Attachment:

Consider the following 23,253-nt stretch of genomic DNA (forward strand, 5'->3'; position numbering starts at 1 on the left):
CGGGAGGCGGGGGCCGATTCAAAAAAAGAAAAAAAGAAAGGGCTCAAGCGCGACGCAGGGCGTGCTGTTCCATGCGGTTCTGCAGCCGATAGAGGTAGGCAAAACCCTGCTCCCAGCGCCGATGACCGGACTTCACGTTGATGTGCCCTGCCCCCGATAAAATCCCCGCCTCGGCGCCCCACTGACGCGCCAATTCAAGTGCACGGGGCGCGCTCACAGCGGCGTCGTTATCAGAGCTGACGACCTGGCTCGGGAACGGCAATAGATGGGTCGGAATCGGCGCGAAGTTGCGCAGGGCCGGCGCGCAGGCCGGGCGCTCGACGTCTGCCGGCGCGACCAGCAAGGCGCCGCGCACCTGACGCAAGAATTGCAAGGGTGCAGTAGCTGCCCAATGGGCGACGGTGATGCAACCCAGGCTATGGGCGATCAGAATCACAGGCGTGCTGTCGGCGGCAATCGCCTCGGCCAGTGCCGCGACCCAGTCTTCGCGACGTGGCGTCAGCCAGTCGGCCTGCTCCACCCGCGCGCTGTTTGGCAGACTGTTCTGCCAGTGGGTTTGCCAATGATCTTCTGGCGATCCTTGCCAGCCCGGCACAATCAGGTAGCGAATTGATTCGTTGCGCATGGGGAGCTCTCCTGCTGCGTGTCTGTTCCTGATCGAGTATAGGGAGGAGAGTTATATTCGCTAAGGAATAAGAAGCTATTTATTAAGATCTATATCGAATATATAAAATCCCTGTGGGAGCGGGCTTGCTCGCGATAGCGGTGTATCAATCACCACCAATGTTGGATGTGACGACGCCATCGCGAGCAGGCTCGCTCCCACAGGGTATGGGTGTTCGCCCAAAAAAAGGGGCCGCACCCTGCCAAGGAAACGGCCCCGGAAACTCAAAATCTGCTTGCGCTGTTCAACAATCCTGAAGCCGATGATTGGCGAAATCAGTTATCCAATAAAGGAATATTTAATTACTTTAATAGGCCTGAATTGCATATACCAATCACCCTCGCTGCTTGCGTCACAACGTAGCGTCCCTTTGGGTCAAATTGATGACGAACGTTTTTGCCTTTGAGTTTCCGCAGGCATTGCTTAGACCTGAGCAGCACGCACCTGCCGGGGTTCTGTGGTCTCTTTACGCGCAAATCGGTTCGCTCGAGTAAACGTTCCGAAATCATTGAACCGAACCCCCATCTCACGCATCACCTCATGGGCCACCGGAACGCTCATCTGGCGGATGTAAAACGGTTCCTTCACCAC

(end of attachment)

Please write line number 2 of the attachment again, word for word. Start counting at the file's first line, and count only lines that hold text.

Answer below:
CGGGAGGCGGGGGCCGATTCAAAAAAAGAAAAAAAGAAAGGGCTCAAGCGCGACGCAGGGCGTGCTGTTCCATGCGGTTCTGCAGCCGATAGAGGTAGGCAAAACCCTGCTCCCAGCGCCGATGACCGGACTTCACGTTGATGTGCCCTGCCCCCGATAAAATCCCCGCCTCGGCGCCCCACTGACGCGCCAATTCAAGTGCACGGGGCGCGCTCACAGCGGCGTCGTTATCAGAGCTGACGACCTGGCTCGGGAACGGCAATAGATGGGTCGGAATCGGCGCGAAGTTGCGCAGGGCCGGCGCGCAGGCCGGGCGCTCGACGTCTGCCGGCGCGACCAGCAAGGCGCCGCGCACCTGACGCAAGAATTGCAAGGGTGCAGTAGCTGCCCAATGGGCGACGGTGATGCAACCCAGGCTATGGGCGATCAGAATCACAGGCGTGCTGTCGGCGGCAATCGCCTCGGCCAGTGCCGCGACCCAGTCTTCGCGACGTGGCGTCAGCCAGTCGGCCTGCTCCACCCGCGCGCTGTTTGGCAGACTGTTCTGCCAGTGGGTTTGCCAATGATCTTCTGGCGATCCTTGCCAGCCCGGCACAATCAGGTAGCGAATTGATTCGTTGCGCATGGGGAGCTCTCCTGCTGCGTGTCTGTTCCTGATCGAGTATAGGGAGGAGAGTTATATTCGCTAAGGAATAAGAAGCTATTTATTAAGATCTATATCGAATATATAAAATCCCTGTGGGAGCGGGCTTGCTCGCGATAGCGGTGTATCAATCACCACCAATGTTGGATGTGACGACGCCATCGCGAGCAGGCTCGCTCCCACAGGGTATGGGTGTTCGCCCAAAAAAAGGGGCCGCACCCTGCCAAGGAAACGGCCCCGGAAACTCAAAATCTGCTTGCGCTGTTCAACAATCCTGAAGCCGATGATTGGCGAAATCAGTTATCCAATAAAGGAATATTTAATTACTTTAATAGGCCTGAATTGCATATACCAATCACCCTCGCTGCTTGCGTCACAACGTAGCGTCCCTTTGGGTCAAATTGATGACGAACGTTTTTGCCTTTGAGTTTCCGCAGGCATTGCTTAGACCTGAGCAGCACGCACCTGCCGGGGTTCTGTGGTCTCTTTACGCGCAAATCGGTTCGCTCGAGTAAACGTTCCGAAATCATTGAACCGAACCCCCATCTCACGCATCACCTCATGGGCCACCGGAACGCTCATCTGGCGGATGTAAAACGGTTCCTTCACCAC